SEC to Investigate Digital Communication Lines of Wall Street Bankers

The Securities and Exchange Commission (SEC) has launched an investigation into the digital communication habits of Wall Street bank employees, three anonymous sources close to the matter told Reuters.

According to the report, SEC staff reached out to a number of Wall Street banks in recent weeks to inquire as to whether they had adequately documented their employees' workplace communications, with a focus on their personal devices.

SEC rules require broker-dealers to record all business-related communications. However, with no law providing specific guidance on how employers should monitor devices, financial institutions must carefully balance privacy concerns with compliance of this rule.

With many employees working remotely since the onset of the pandemic, enforcement of bans on the usage of personal emails, texts, and social media channels has become inhibited. One financial institution has now been part of a long-term investigation into its compliance with this regulation, Reuters reported.

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Wall Street has faces new proposed regulations under the Biden-run SEC. Here, flags fly at full staff outside the NYSE on April 09, 2020 in New York City. Photo by Kena Betancur/Getty Images

While the sources cited in article did not name the institution, they signified that this industry-wide compliance check may stem from findings gathered from a probe into the institution.

JPMorgan Chase & Co disclosed in August that it was dealing with regulatory inquiries regarding its "compliance with records preservation requirements in connection with business communications sent over electronic messaging channels."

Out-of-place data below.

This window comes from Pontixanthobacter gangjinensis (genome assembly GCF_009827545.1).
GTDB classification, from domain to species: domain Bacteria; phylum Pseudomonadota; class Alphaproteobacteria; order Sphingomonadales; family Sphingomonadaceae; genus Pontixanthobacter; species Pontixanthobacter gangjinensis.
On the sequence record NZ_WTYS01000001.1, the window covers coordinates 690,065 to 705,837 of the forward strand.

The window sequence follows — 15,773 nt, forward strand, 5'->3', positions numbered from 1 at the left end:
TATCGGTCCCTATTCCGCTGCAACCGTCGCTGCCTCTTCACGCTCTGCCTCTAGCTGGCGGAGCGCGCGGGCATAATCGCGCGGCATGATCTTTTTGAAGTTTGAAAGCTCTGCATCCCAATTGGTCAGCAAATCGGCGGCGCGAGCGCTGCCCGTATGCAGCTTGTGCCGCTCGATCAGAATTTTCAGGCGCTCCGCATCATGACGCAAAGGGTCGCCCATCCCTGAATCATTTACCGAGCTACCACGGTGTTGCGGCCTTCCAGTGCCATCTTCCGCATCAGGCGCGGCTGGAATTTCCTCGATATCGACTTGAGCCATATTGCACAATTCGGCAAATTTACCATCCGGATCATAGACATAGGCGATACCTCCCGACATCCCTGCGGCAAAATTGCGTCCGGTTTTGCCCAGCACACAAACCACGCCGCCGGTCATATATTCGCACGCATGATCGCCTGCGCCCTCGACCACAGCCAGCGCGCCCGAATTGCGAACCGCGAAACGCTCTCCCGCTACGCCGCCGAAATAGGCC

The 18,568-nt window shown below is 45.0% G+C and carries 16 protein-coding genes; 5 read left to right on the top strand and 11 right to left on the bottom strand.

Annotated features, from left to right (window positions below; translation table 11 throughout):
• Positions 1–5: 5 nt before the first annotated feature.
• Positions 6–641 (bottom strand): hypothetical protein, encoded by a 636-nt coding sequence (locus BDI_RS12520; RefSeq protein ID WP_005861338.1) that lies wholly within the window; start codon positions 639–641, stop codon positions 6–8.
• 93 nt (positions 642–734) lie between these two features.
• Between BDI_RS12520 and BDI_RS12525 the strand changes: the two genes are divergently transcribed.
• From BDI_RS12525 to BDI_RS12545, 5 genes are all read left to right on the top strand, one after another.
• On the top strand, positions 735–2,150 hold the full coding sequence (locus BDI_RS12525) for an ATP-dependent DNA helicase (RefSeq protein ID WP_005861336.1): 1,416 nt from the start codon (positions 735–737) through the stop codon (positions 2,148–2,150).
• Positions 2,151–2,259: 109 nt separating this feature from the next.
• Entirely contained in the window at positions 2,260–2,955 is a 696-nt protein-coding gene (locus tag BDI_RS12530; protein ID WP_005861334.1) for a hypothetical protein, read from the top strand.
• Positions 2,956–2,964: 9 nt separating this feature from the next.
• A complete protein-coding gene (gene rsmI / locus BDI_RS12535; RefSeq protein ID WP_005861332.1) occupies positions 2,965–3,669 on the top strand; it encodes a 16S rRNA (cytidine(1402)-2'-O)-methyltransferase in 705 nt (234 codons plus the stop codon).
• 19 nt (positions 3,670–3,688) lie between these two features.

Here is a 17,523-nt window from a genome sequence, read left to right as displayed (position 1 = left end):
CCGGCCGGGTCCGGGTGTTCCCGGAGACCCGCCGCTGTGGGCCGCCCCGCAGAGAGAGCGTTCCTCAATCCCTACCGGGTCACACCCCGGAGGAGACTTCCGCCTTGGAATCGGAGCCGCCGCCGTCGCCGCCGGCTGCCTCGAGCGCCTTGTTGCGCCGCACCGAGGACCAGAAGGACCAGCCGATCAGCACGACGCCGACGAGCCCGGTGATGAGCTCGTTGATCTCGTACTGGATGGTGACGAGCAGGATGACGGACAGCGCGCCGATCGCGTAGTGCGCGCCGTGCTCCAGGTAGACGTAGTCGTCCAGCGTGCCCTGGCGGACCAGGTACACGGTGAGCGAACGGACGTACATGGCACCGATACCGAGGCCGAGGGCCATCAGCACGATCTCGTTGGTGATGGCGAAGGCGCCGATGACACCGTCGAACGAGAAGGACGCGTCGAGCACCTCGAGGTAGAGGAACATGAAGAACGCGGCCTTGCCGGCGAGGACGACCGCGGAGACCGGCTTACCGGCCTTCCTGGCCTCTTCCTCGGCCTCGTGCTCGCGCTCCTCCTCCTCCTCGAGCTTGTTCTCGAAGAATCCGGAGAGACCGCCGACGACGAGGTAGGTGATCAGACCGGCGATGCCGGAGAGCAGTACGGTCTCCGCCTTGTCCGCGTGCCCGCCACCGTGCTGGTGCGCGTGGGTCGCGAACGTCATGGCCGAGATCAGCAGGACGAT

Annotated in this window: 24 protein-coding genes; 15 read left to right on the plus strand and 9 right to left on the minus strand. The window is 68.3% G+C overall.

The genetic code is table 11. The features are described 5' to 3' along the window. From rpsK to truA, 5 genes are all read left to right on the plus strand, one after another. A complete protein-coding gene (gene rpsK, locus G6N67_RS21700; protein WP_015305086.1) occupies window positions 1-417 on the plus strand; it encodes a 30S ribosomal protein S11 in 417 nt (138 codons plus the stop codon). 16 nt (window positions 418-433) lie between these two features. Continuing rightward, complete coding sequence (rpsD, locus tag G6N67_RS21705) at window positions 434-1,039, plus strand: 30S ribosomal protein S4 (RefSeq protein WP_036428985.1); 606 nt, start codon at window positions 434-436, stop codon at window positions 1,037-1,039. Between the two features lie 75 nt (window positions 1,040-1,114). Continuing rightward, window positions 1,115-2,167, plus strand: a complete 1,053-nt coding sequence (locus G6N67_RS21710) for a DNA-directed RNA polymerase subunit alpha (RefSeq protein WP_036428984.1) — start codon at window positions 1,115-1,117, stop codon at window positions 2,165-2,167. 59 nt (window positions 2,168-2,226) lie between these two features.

Newsweek contacted the SEC, which declined to comment.

In a speech last week, Gurbir Grewal, director of the SEC's Enforcement Division, stressed that banks should stay ahead of the many "issues raised by the increased use of personal devices, new communications channels, and other technological developments."

This sweep stands as a further sign that SEC enforcement has ramped up under Democratic leadership, according to Reuters.

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SEC Chairman Gary Gensler has proposed some of the "most ambitious" agendas for the agency to date. Here, he testifies before the Senate Banking, Housing and Urban Affairs Committee in the Dirksen Senate Office Building on Capitol Hill July 30, 2013 Photo by Chip Somodevilla/Getty Images

SEC Chairman Gary Gensler has asked the agency's staff to consider new regulations into crypto oversight, online brokers, and green investment funds, according to Bloomberg, which also reported that his proposals outline one of the "most ambitious agendas in the SEC's 87-year history."

"We just don't have enough investor protection in crypto finance, issuance, trading, or lending," Gensler said in his prepared remarks before the U.S. Senate Banking Committee on September 14. "Frankly, at this time, it's more like the Wild West or the old world of 'buyer beware' that existed before the securities laws were enacted. This asset class is rife with fraud, scams, and abuse in certain applications."

Updated 3:40 PM ET, to mention that the SEC declined to comment.

Correction 3:40 PM ET, to indicate that SEC Chairman Gary Gensler delivered prepared remarks to the Senate Banking Committee on September 14.